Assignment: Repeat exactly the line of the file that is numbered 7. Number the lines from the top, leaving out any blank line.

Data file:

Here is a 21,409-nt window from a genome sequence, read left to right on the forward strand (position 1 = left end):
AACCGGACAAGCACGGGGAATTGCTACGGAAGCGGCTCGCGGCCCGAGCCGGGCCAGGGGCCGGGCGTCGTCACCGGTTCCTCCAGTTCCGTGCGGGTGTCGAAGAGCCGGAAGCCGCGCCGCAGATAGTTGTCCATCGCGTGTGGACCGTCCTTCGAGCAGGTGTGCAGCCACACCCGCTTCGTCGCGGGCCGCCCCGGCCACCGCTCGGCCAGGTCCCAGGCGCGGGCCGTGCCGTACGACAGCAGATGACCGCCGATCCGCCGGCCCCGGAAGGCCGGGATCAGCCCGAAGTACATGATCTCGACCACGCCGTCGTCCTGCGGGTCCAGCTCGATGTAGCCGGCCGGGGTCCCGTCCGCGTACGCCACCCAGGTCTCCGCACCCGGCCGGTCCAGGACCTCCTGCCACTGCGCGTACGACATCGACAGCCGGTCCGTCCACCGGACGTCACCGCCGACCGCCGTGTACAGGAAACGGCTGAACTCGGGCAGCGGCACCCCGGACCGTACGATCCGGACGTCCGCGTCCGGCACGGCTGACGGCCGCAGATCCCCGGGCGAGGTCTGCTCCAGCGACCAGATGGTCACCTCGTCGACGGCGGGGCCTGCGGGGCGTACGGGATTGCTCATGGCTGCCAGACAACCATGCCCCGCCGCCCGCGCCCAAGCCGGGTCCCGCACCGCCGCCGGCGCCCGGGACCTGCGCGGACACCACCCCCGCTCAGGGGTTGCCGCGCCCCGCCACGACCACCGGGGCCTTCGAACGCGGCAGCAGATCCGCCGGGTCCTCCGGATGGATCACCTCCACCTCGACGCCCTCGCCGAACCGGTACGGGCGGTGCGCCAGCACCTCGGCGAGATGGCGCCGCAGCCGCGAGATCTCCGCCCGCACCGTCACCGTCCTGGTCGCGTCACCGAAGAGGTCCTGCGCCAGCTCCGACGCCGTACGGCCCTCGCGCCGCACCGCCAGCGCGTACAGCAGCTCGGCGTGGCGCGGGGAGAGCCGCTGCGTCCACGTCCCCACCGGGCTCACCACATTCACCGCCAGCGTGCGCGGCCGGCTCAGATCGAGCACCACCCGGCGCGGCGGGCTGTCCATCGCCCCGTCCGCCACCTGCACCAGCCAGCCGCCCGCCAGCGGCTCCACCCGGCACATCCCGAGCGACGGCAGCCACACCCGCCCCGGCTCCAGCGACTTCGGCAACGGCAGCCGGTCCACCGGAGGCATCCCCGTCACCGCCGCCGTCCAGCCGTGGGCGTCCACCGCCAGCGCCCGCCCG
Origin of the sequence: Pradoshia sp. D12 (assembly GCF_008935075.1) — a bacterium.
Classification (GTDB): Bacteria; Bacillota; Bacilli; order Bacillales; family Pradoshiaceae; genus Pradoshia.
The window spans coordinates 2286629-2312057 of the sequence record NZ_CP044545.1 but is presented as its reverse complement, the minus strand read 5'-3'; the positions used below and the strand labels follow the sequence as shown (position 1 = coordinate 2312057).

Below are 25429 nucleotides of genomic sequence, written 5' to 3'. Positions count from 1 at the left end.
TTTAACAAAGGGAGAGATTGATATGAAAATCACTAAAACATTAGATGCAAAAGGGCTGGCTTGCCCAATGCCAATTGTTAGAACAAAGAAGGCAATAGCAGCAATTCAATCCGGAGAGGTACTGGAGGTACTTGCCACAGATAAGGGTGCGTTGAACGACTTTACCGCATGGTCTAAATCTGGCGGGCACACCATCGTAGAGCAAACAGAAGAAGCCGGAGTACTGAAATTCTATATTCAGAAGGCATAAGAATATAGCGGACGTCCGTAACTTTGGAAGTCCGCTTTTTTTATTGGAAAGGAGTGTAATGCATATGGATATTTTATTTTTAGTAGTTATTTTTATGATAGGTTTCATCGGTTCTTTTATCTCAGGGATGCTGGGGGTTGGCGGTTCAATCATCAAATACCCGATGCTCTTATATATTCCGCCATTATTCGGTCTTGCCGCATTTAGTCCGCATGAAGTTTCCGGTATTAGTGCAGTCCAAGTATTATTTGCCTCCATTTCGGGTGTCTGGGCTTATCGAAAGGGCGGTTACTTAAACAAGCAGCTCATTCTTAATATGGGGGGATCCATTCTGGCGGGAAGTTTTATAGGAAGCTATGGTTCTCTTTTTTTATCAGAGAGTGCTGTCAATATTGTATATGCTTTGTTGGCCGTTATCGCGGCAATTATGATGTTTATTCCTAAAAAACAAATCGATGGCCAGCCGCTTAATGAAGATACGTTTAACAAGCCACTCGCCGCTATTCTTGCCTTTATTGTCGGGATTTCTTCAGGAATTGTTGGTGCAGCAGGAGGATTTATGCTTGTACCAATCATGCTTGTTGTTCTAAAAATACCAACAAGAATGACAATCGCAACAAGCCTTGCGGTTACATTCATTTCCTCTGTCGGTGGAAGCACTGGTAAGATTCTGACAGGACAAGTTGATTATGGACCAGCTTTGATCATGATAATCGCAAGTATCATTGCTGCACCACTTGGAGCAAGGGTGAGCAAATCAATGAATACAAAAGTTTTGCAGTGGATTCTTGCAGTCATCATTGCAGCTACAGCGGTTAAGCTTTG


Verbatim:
TTTAACAAAGGGAGAGATTGATATGAAAATCACTAAAACATTAGATGCAAAAGGGCTGGCTTGCCCAATGCCAATTGTTAGAACAAAGAAGGCAATAGCAGCAATTCAATCCGGAGAGGTACTGGAGGTACTTGCCACAGATAAGGGTGCGTTGAACGACTTTACCGCATGGTCTAAATCTGGCGGGCACACCATCGTAGAGCAAACAGAAGAAGCCGGAGTACTGAAATTCTATATTCAGAAGGCATAAGAATATAGCGGACGTCCGTAACTTTGGAAGTCCGCTTTTTTTATTGGAAAGGAGTGTAATGCATATGGATATTTTATTTTTAGTAGTTATTTTTATGATAGGTTTCATCGGTTCTTTTATCTCAGGGATGCTGGGGGTTGGCGGTTCAATCATCAAATACCCGATGCTCTTATATATTCCGCCATTATTCGGTCTTGCCGCATTTAGTCCGCATGAAGTTTCCGGTATTAGTGCAGTCCAAGTATTATTTGCCTCCATTTCGGGTGTCTGGGCTTATCGAAAGGGCGGTTACTTAAACAAGCAGCTCATTCTTAATATGGGGGGATCCATTCTGGCGGGAAGTTTTATAGGAAGCTATGGTTCTCTTTTTTTATCAGAGAGTGCTGTCAATATTGTATATGCTTTGTTGGCCGTTATCGCGGCAATTATGATGTTTATTCCTAAAAAACAAATCGATGGCCAGCCGCTTAATGAAGATACGTTTAACAAGCCACTCGCCGCTATTCTTGCCTTTATTGTCGGGATTTCTTCAGGAATTGTTGGTGCAGCAGGAGGATTTATGCTTGTACCAATCATGCTTGTTGTTCTAAAAATACCAACAAGAATGACAATCGCAACAAGCCTTGCGGTTACATTCATTTCCTCTGTCGGTGGAAGCACTGGTAAGATTCTGACAGGACAAGTTGATTATGGACCAGCTTTGATCATGATAATCGCAAGTATCATTGCTGCACCACTTGGAGCAAGGGTGAGCAAATCAATGAATACAAAAGTTTTGCAGTGGATTCTTGCAGTCATCATTGCAGCTACAGCGGTTAAGCTTTG